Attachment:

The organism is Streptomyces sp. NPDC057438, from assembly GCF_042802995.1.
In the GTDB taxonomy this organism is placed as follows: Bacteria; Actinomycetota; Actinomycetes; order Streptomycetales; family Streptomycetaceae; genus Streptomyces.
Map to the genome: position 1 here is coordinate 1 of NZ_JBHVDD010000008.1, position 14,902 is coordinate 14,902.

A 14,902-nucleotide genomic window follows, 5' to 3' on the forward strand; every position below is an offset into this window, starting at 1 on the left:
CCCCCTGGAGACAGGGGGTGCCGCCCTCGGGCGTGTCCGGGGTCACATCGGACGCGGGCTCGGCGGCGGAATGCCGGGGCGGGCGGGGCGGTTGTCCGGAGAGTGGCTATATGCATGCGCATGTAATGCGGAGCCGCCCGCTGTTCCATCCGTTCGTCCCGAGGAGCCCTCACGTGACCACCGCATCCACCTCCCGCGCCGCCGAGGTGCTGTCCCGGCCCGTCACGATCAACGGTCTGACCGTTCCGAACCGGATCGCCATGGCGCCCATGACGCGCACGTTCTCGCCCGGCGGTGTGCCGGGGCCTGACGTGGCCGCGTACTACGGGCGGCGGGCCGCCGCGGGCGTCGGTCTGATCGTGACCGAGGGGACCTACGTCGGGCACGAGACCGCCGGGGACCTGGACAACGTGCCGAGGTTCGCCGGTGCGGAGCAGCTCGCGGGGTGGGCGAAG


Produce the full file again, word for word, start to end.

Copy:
The organism is Streptomyces sp. NPDC057438, from assembly GCF_042802995.1.
In the GTDB taxonomy this organism is placed as follows: Bacteria; Actinomycetota; Actinomycetes; order Streptomycetales; family Streptomycetaceae; genus Streptomyces.
Map to the genome: position 1 here is coordinate 1 of NZ_JBHVDD010000008.1, position 14,902 is coordinate 14,902.

A 14,902-nucleotide genomic window follows, 5' to 3' on the forward strand; every position below is an offset into this window, starting at 1 on the left:
CCCCCTGGAGACAGGGGGTGCCGCCCTCGGGCGTGTCCGGGGTCACATCGGACGCGGGCTCGGCGGCGGAATGCCGGGGCGGGCGGGGCGGTTGTCCGGAGAGTGGCTATATGCATGCGCATGTAATGCGGAGCCGCCCGCTGTTCCATCCGTTCGTCCCGAGGAGCCCTCACGTGACCACCGCATCCACCTCCCGCGCCGCCGAGGTGCTGTCCCGGCCCGTCACGATCAACGGTCTGACCGTTCCGAACCGGATCGCCATGGCGCCCATGACGCGCACGTTCTCGCCCGGCGGTGTGCCGGGGCCTGACGTGGCCGCGTACTACGGGCGGCGGGCCGCCGCGGGCGTCGGTCTGATCGTGACCGAGGGGACCTACGTCGGGCACGAGACCGCCGGGGACCTGGACAACGTGCCGAGGTTCGCCGGTGCGGAGCAGCTCGCGGGGTGGGCGAAG